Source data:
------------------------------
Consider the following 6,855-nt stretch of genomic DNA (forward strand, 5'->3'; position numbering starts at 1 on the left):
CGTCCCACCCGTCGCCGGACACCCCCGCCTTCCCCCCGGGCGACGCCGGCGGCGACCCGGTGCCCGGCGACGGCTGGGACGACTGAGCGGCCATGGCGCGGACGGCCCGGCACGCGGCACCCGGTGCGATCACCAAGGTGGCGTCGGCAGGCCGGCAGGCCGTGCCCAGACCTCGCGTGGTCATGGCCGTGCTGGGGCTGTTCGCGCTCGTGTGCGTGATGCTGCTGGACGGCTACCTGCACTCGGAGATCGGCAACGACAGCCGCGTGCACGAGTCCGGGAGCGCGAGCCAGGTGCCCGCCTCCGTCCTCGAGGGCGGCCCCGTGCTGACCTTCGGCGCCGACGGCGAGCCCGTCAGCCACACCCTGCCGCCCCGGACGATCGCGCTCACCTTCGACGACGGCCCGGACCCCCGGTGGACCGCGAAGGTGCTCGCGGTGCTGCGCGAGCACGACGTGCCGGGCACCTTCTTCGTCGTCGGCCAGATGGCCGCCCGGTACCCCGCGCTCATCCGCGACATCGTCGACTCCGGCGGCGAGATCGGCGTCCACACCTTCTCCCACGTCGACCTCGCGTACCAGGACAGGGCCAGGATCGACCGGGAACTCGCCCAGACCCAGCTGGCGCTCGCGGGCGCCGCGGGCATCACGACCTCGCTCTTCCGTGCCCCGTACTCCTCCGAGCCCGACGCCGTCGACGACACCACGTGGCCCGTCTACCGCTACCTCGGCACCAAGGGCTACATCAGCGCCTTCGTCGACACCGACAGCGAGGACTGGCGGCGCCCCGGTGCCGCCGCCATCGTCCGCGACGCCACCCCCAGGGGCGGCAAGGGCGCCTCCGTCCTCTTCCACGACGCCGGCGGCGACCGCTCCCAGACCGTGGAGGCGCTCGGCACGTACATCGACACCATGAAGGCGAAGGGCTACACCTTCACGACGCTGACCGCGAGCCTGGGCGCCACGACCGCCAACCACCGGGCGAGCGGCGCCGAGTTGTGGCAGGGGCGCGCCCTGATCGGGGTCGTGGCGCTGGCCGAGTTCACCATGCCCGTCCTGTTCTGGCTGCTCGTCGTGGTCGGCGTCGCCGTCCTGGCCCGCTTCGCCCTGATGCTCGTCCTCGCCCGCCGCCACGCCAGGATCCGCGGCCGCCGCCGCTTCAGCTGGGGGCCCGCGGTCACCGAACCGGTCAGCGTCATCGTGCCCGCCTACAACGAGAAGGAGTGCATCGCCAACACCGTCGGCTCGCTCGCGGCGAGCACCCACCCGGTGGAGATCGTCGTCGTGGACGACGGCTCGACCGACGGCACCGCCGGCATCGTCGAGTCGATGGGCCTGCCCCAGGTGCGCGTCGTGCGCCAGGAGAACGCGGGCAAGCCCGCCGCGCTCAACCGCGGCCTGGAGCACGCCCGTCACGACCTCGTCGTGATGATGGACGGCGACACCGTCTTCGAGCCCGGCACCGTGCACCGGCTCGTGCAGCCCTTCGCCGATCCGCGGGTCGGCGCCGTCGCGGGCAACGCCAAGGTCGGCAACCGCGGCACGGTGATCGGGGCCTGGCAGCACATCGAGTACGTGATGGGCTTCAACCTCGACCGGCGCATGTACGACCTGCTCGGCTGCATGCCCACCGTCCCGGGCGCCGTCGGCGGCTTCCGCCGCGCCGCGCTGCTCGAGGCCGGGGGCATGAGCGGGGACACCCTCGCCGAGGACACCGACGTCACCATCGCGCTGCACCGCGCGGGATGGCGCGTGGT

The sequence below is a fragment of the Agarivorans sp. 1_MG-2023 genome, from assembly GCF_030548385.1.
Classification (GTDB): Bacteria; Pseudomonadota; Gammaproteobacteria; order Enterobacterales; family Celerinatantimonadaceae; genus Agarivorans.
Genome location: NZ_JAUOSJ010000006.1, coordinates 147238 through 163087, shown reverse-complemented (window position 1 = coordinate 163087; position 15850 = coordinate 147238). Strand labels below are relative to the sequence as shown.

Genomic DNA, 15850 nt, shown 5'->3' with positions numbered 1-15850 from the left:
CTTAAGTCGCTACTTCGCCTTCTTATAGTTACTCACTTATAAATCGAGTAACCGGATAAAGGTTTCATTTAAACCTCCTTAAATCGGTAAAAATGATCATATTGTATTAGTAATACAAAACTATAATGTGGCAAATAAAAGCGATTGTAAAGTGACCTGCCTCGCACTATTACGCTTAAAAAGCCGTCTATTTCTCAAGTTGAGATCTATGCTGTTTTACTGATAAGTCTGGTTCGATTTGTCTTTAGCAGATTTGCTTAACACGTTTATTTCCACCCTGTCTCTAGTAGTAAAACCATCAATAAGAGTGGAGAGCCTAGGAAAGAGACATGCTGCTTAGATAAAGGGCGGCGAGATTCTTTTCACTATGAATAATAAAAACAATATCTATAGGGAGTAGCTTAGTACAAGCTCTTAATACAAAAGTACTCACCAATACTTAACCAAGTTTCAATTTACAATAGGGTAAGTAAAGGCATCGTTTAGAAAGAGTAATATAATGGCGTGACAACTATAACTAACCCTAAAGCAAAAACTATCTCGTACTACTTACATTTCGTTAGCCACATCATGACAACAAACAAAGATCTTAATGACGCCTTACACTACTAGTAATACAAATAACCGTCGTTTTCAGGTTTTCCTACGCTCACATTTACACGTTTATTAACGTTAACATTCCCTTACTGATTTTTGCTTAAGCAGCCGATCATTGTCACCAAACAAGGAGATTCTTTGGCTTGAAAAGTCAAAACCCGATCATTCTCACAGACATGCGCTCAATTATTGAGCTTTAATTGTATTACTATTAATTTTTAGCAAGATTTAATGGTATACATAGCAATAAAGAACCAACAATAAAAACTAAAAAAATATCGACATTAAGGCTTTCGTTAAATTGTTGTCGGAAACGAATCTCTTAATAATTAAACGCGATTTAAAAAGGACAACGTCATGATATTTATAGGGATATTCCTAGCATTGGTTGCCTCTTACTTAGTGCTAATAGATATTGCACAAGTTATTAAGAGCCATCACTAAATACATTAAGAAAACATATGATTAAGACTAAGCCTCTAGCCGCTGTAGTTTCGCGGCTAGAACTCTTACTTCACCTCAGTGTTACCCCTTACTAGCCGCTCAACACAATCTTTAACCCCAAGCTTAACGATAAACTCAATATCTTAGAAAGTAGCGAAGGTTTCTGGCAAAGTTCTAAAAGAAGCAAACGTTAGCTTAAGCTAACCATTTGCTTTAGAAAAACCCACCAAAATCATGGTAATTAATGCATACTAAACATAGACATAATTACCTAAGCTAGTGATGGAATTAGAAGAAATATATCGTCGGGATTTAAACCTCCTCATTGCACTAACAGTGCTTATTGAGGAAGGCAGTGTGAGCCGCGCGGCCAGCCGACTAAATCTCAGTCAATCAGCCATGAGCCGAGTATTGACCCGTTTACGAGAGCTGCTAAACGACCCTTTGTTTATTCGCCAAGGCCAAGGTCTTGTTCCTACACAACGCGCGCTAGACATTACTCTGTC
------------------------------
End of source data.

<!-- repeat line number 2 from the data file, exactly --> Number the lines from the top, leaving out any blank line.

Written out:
CGTCCCACCCGTCGCCGGACACCCCCGCCTTCCCCCCGGGCGACGCCGGCGGCGACCCGGTGCCCGGCGACGGCTGGGACGACTGAGCGGCCATGGCGCGGACGGCCCGGCACGCGGCACCCGGTGCGATCACCAAGGTGGCGTCGGCAGGCCGGCAGGCCGTGCCCAGACCTCGCGTGGTCATGGCCGTGCTGGGGCTGTTCGCGCTCGTGTGCGTGATGCTGCTGGACGGCTACCTGCACTCGGAGATCGGCAACGACAGCCGCGTGCACGAGTCCGGGAGCGCGAGCCAGGTGCCCGCCTCCGTCCTCGAGGGCGGCCCCGTGCTGACCTTCGGCGCCGACGGCGAGCCCGTCAGCCACACCCTGCCGCCCCGGACGATCGCGCTCACCTTCGACGACGGCCCGGACCCCCGGTGGACCGCGAAGGTGCTCGCGGTGCTGCGCGAGCACGACGTGCCGGGCACCTTCTTCGTCGTCGGCCAGATGGCCGCCCGGTACCCCGCGCTCATCCGCGACATCGTCGACTCCGGCGGCGAGATCGGCGTCCACACCTTCTCCCACGTCGACCTCGCGTACCAGGACAGGGCCAGGATCGACCGGGAACTCGCCCAGACCCAGCTGGCGCTCGCGGGCGCCGCGGGCATCACGACCTCGCTCTTCCGTGCCCCGTACTCCTCCGAGCCCGACGCCGTCGACGACACCACGTGGCCCGTCTACCGCTACCTCGGCACCAAGGGCTACATCAGCGCCTTCGTCGACACCGACAGCGAGGACTGGCGGCGCCCCGGTGCCGCCGCCATCGTCCGCGACGCCACCCCCAGGGGCGGCAAGGGCGCCTCCGTCCTCTTCCACGACGCCGGCGGCGACCGCTCCCAGACCGTGGAGGCGCTCGGCACGTACATCGACACCATGAAGGCGAAGGGCTACACCTTCACGACGCTGACCGCGAGCCTGGGCGCCACGACCGCCAACCACCGGGCGAGCGGCGCCGAGTTGTGGCAGGGGCGCGCCCTGATCGGGGTCGTGGCGCTGGCCGAGTTCACCATGCCCGTCCTGTTCTGGCTGCTCGTCGTGGTCGGCGTCGCCGTCCTGGCCCGCTTCGCCCTGATGCTCGTCCTCGCCCGCCGCCACGCCAGGATCCGCGGCCGCCGCCGCTTCAGCTGGGGGCCCGCGGTCACCGAACCGGTCAGCGTCATCGTGCCCGCCTACAACGAGAAGGAGTGCATCGCCAACACCGTCGGCTCGCTCGCGGCGAGCACCCACCCGGTGGAGATCGTCGTCGTGGACGACGGCTCGACCGACGGCACCGCCGGCATCGTCGAGTCGATGGGCCTGCCCCAGGTGCGCGTCGTGCGCCAGGAGAACGCGGGCAAGCCCGCCGCGCTCAACCGCGGCCTGGAGCACGCCCGTCACGACCTCGTCGTGATGATGGACGGCGACACCGTCTTCGAGCCCGGCACCGTGCACCGGCTCGTGCAGCCCTTCGCCGATCCGCGGGTCGGCGCCGTCGCGGGCAACGCCAAGGTCGGCAACCGCGGCACGGTGATCGGGGCCTGGCAGCACATCGAGTACGTGATGGGCTTCAACCTCGACCGGCGCATGTACGACCTGCTCGGCTGCATGCCCACCGTCCCGGGCGCCGTCGGCGGCTTCCGCCGCGCCGCGCTGCTCGAGGCCGGGGGCATGAGCGGGGACACCCTCGCCGAGGACACCGACGTCACCATCGCGCTGCACCGCGCGGGATGGCGCGTGGT